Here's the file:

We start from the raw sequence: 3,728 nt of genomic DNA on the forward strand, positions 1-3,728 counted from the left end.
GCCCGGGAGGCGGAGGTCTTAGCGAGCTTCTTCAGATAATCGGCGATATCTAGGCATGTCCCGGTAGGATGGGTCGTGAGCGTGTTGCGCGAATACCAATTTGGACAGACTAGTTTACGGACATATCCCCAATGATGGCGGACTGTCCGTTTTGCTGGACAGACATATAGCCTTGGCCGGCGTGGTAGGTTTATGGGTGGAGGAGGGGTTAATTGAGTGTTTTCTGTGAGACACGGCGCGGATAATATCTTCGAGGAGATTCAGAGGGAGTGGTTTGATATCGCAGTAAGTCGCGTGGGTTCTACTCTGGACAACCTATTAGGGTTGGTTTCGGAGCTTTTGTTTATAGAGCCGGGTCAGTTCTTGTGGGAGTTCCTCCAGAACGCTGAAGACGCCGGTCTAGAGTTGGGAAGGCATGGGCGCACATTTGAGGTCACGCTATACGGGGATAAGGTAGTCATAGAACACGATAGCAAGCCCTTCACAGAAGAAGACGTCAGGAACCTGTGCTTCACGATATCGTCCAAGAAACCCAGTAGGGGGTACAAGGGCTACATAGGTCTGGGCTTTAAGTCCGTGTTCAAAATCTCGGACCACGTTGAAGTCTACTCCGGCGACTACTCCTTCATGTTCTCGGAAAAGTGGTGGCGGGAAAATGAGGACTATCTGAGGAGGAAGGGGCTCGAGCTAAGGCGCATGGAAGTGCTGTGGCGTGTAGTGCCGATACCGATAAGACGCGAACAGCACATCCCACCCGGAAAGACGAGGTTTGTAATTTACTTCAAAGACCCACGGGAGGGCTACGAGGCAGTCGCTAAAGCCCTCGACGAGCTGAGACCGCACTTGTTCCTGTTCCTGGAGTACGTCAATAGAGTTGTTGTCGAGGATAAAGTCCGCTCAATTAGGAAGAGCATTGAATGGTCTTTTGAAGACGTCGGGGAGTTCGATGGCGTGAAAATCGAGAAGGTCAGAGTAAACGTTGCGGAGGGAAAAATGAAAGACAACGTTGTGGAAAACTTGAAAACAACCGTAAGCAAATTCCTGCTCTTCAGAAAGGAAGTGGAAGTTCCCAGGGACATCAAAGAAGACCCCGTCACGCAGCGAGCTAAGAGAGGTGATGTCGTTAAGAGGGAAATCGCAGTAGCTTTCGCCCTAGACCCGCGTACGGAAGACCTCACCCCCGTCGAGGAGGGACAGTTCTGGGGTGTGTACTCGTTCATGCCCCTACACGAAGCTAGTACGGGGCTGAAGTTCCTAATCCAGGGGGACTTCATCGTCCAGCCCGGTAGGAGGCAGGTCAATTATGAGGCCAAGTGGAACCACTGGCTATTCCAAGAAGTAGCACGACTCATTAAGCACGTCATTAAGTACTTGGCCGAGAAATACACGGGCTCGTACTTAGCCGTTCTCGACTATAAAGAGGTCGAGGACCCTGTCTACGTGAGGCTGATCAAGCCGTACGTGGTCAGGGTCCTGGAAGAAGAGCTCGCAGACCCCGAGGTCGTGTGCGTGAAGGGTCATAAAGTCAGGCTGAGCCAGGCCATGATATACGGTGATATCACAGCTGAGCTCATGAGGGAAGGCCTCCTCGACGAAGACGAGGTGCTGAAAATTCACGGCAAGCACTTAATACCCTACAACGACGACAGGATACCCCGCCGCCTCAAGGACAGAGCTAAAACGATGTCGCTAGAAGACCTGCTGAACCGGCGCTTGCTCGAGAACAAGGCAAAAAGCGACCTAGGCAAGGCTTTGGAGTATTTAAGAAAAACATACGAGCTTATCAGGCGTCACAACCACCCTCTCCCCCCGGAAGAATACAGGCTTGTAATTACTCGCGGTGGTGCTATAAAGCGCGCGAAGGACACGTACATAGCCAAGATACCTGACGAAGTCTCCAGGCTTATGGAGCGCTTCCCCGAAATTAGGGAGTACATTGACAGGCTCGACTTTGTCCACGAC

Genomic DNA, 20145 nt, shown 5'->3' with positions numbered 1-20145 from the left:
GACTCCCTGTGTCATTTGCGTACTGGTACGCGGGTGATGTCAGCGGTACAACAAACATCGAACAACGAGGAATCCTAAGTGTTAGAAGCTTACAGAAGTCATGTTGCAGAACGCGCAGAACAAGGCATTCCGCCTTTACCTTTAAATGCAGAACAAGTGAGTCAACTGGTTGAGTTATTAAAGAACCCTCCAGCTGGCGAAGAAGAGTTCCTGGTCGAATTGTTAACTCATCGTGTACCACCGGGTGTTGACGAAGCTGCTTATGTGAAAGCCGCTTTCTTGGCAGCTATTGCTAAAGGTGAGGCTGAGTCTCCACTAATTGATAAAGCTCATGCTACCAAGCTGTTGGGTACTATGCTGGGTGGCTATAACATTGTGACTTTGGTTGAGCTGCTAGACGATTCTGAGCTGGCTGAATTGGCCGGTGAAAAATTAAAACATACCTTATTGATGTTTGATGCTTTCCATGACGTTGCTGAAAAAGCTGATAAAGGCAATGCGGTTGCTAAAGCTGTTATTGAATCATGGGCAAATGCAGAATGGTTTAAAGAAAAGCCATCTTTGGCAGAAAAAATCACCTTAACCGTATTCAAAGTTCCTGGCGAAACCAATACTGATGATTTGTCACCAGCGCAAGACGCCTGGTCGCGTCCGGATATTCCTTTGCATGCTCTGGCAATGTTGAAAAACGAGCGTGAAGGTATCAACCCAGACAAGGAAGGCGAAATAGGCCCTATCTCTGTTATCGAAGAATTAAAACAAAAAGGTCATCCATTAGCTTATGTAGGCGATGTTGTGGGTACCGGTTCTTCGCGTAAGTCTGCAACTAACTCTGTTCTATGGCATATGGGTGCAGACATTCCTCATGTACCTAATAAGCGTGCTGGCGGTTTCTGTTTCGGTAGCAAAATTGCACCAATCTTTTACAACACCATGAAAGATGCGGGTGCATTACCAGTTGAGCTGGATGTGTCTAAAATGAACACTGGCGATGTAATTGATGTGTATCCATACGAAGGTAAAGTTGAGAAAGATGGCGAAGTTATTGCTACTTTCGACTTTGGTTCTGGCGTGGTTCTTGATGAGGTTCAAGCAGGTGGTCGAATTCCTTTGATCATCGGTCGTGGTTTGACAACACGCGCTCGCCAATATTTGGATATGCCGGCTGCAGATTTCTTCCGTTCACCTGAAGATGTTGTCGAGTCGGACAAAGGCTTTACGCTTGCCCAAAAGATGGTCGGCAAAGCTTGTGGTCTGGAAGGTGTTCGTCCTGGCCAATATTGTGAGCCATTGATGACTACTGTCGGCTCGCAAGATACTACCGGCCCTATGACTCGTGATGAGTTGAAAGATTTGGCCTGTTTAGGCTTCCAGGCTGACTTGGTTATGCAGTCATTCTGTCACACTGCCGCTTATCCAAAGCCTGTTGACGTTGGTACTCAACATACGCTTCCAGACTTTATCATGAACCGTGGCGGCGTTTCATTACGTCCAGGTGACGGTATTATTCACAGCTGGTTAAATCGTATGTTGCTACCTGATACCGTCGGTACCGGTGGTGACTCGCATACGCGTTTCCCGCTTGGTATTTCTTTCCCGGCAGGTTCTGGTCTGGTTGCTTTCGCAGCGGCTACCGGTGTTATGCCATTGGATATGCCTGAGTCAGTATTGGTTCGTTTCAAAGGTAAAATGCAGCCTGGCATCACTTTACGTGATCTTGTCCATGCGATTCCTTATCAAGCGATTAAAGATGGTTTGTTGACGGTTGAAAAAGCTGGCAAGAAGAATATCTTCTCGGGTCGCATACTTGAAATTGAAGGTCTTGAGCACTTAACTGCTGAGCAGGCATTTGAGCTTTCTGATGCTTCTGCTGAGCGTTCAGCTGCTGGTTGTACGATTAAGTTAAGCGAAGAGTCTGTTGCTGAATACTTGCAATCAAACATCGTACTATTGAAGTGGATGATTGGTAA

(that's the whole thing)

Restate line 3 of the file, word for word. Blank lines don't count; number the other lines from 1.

Genomic DNA, 20145 nt, shown 5'->3' with positions numbered 1-20145 from the left: